Thursday, June 01, 2017

Fun in Boys Shorts (2017)

Fun in Boys Shorts, short films, total runtime 70 min.
Saturday, June 17, 11:00am, Castro Theatre
Sunday, June 25, 1:30pm, Castro Theatre

• Britney-holics Anonymous: A Spear-itual Awakening, dir. Jerell Rosales, 2015 USA , 10 min. 👌
Britney-holics Anonymous
I’ll begin with a caveat: I’m not a super fan of Britney Spears, more of a take-it-or-leave-it occasional listener. Thus I’m sure that there were many references I missed, beyond the obvious “Oops, I did it again” line. The story takes place in a support group for over-the-top fans, each of whom takes a Britney name, including the main character (in the plaid shirt) who is not sure he’s in the right place. The context is a bit muddled, with some of the group looking like high school kids while others are clearly adults.  Britney-holics is a cute little short, but at ten minutes it ran a bit long for my tastes. Recommended for Britney Spears fans. • IMDb page
(note: Britney-holics also appears in the “Bi Candy” shorts program)

• Picking Up, dir. Nicholas Christo, 2016 Australia, 13 min.👏 US Premiere
Picking Up
Nathan (pictured, seated) goes to a gay bar but has no luck even striking up a conversation until closing time, when he chats up the drag queen who performed that evening. They go home, not for a wild tryst, but for a little makeup and fashion leading to Nathan’s transformation into something we suspect he had been dreaming about for quite some time. There are a few twists and turns (but at least on screen, no kai kai) between the two. It’s a cute glimpse of what seems to be a deeply liberating moment for Nathan. My only complaint is that some threads of the plot, particularly around the friend we see very briefly at the beginning, seem random or even extraneous. Highly recommended. • IMDb page

• HayGood Eats, dir. Hazart, 2016 USA, 5 min.👏 World Premiere
HayGood Eats
A husband-and-wife catering business makes a tv commercial, or at least tries several times, with the commercial, the business, and the marriage (of convenience?) seemingly unraveling before our very eyes. The innuendos 🍆 get progressively less subtle, but most of them are cleverly woven into the script. It's a well-done short, tasty and sweet, with just a soupçon of fruity substance. Highly recommended. • IMDB page

• Cake, dir. Jacintho Muinos, 2015 Australia, 16 min. 💖 Bay Area Premiere
Cake
Guy (pictured, left) and Andrew (right) have a nice hookup, tangentially involving the rubber shirt Guy is wearing underneath the t-shirt, at Andrew’s house. The next morning, as Guy is getting ready to leave, Andrew’s nanna shows up with a cake! This one-night stand is destined to turn out very differently than either of them expected. The short feels a little unsteady at the beginning, but definitely gets its footing. Fine performances and a mix of lighthearted banter and authentic connections make this a MUST SEE. • IMDb page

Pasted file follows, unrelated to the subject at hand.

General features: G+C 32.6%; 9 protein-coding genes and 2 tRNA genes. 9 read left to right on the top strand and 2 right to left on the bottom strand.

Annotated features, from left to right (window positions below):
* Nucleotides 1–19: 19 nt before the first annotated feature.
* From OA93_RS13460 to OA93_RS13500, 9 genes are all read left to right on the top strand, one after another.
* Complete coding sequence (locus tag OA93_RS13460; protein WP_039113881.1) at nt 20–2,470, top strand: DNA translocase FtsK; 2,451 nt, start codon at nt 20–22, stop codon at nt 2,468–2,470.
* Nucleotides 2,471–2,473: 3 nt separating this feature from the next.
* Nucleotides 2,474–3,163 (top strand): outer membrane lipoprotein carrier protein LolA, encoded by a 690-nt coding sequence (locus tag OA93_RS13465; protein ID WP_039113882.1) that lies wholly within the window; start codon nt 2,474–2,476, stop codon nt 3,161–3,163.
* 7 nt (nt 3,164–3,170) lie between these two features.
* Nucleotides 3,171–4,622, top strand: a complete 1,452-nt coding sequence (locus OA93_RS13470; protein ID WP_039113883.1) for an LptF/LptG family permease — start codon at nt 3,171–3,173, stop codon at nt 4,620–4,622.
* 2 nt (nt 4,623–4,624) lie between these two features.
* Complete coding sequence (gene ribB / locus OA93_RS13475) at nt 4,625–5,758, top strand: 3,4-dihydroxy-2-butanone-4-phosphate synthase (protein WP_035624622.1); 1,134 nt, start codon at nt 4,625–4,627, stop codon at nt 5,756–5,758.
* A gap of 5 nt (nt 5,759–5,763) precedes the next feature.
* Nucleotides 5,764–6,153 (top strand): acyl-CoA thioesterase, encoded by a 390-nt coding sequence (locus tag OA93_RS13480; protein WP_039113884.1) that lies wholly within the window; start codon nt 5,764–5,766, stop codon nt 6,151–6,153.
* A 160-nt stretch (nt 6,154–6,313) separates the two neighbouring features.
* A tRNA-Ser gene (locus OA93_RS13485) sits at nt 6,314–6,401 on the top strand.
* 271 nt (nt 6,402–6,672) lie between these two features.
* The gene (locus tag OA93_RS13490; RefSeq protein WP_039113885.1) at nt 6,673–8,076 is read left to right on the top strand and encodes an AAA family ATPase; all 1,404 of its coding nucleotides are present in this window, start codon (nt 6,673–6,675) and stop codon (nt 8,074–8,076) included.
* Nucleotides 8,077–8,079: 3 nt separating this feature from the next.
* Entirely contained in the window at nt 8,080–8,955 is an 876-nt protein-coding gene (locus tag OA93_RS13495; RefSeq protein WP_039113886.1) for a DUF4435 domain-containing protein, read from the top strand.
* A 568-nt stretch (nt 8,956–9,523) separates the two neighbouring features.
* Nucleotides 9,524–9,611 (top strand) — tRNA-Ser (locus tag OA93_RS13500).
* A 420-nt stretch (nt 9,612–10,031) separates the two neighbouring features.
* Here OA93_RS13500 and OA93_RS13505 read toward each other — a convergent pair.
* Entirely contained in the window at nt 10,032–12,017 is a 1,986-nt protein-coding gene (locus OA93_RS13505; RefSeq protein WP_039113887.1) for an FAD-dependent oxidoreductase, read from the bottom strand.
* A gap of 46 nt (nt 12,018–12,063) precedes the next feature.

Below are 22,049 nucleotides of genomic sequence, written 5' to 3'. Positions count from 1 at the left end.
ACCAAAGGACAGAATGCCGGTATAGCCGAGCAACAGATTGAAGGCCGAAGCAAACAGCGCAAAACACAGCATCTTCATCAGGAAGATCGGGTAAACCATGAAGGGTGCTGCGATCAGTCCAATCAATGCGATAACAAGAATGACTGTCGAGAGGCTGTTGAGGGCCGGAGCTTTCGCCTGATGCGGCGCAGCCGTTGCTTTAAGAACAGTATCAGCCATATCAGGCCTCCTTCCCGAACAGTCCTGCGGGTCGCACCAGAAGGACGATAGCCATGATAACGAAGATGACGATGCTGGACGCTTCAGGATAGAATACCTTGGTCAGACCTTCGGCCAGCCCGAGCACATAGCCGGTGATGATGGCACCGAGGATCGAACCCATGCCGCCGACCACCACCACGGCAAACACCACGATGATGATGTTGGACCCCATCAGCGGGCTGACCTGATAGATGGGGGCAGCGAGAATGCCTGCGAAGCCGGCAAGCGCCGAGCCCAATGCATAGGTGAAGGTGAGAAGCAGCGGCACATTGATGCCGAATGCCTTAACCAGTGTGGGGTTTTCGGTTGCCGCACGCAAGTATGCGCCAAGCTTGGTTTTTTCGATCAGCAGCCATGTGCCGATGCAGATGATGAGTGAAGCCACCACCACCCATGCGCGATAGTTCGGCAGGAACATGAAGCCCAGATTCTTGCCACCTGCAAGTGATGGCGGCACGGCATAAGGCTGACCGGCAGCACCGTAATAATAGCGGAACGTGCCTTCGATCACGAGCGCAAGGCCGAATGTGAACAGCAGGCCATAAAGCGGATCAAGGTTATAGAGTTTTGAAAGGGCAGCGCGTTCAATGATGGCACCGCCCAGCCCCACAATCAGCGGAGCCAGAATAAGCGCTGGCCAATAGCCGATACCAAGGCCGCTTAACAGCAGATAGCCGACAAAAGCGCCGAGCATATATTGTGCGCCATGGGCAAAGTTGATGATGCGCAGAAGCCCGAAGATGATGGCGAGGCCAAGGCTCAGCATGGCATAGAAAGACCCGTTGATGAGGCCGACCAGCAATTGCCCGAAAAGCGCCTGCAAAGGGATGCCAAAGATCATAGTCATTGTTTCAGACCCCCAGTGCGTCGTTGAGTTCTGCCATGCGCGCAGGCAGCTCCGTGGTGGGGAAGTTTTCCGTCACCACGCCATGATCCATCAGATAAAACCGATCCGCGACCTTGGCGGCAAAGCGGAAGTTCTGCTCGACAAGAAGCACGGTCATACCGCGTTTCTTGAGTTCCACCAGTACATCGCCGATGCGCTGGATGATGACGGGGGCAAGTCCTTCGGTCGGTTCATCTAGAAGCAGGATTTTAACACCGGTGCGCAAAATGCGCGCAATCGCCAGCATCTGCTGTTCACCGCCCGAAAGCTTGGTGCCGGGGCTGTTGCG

• Rusalka, dirs. Wes Hurley & Nathan Miller, 2016 USA, 9 min. 👌 World Premiere
Rusalka
Rusalka (руса́лка) is a Slavic (Russian, Ukrainian, Bulgarian, etc.) word often translated as “mermaid,” but is specifically a water nymph who lives in rivers and lakes as opposed to the open sea. It’s also the name of an opera by Antonín Dvořák, from which the score of this short film is drawn. The story line, both of the opera and of the short film, is a fairy tale along similar lines to Hans Christian Andersen’s The Little Mermaid, but the short has a distinctly modern queer take on the traditional story, as you can tell from the still photo. (Note: the rusalka does not appear in this photo.) There is no dialogue at all in the film, with the story conveyed through the visuals and the music with just a little pantomime. The conceit works to a point, but left me feeling unsatisfied. The visuals are beautiful, but felt a bit remote with no audio other than the musical score. Recommended. • IMDb page

• Curmudgeons, dir. Danny DeVito, 2016 USA, 17 min., 💖 US Premiere
watch on Vimeo • Twitter: @CurmudgeonsFilmIMDb page

Curmudgeons
An octogenarian (David Margulies) in an “assisted living” facility gets a visit from his granddaughter, and then a young man stops by with a surprise. The Frameline guide describes him as a “potty mouth,” but honestly, if you’ve stopped counting your age on your fingers, you probably won’t be shocked. It’s a sweet story with a 21st-century twist, beautifully written, acted, and directed. The poignancy of the film is only magnified by the knowledge that David Margulies passed away not long after filming; the short is dedicated to him. Definitely a MUST SEE.

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